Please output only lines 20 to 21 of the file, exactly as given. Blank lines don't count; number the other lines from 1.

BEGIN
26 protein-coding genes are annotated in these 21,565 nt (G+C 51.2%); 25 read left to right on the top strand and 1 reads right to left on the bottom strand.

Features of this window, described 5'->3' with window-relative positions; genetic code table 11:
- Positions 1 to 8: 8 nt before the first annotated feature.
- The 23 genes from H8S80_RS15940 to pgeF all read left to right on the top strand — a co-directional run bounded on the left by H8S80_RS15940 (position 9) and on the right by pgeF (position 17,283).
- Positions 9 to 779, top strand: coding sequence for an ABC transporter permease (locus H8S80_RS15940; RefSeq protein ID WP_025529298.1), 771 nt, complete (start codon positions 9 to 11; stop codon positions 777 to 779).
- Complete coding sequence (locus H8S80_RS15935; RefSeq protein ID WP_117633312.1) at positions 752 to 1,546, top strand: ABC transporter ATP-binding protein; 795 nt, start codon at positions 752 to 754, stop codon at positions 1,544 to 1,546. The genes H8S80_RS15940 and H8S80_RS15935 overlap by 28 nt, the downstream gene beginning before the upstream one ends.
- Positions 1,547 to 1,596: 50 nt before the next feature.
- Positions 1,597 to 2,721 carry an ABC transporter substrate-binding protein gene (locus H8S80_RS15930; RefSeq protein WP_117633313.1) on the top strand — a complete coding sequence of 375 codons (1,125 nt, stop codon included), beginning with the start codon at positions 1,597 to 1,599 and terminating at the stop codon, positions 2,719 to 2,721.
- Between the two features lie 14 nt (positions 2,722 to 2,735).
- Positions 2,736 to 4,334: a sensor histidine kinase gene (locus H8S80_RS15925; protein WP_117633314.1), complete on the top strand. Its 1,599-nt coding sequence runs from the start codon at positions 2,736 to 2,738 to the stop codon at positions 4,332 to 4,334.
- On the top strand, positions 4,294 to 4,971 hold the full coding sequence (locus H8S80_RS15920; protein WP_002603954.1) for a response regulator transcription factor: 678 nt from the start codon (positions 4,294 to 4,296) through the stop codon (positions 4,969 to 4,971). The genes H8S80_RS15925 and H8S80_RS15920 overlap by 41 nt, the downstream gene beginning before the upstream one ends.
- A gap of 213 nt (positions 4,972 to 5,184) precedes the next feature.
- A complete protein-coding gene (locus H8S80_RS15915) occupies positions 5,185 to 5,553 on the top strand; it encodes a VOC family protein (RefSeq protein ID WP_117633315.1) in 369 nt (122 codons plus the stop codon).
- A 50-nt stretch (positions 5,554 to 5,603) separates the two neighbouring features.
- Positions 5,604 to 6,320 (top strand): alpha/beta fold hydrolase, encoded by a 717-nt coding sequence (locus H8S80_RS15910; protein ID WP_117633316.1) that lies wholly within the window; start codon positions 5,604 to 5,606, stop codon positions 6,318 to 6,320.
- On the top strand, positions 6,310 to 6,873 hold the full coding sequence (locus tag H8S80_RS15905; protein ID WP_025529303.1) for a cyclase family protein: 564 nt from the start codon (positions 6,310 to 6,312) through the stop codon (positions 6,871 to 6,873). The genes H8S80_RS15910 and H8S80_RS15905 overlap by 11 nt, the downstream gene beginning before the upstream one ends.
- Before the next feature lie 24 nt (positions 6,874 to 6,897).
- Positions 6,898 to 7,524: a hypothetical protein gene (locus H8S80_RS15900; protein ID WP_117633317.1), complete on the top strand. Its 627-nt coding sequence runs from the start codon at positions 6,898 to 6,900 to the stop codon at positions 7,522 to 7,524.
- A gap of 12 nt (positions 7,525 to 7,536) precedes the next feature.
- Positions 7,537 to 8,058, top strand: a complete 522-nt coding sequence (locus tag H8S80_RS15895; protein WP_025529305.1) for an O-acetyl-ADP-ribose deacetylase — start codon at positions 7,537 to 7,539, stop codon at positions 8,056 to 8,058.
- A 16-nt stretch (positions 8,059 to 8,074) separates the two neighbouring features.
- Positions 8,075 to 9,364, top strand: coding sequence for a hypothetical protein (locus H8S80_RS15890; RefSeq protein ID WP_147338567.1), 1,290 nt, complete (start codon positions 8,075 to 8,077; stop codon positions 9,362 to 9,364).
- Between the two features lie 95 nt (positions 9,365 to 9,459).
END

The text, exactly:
- Positions 7,537 to 8,058, top strand: a complete 522-nt coding sequence (locus tag H8S80_RS15895; protein WP_025529305.1) for an O-acetyl-ADP-ribose deacetylase — start codon at positions 7,537 to 7,539, stop codon at positions 8,056 to 8,058.
- A 16-nt stretch (positions 8,059 to 8,074) separates the two neighbouring features.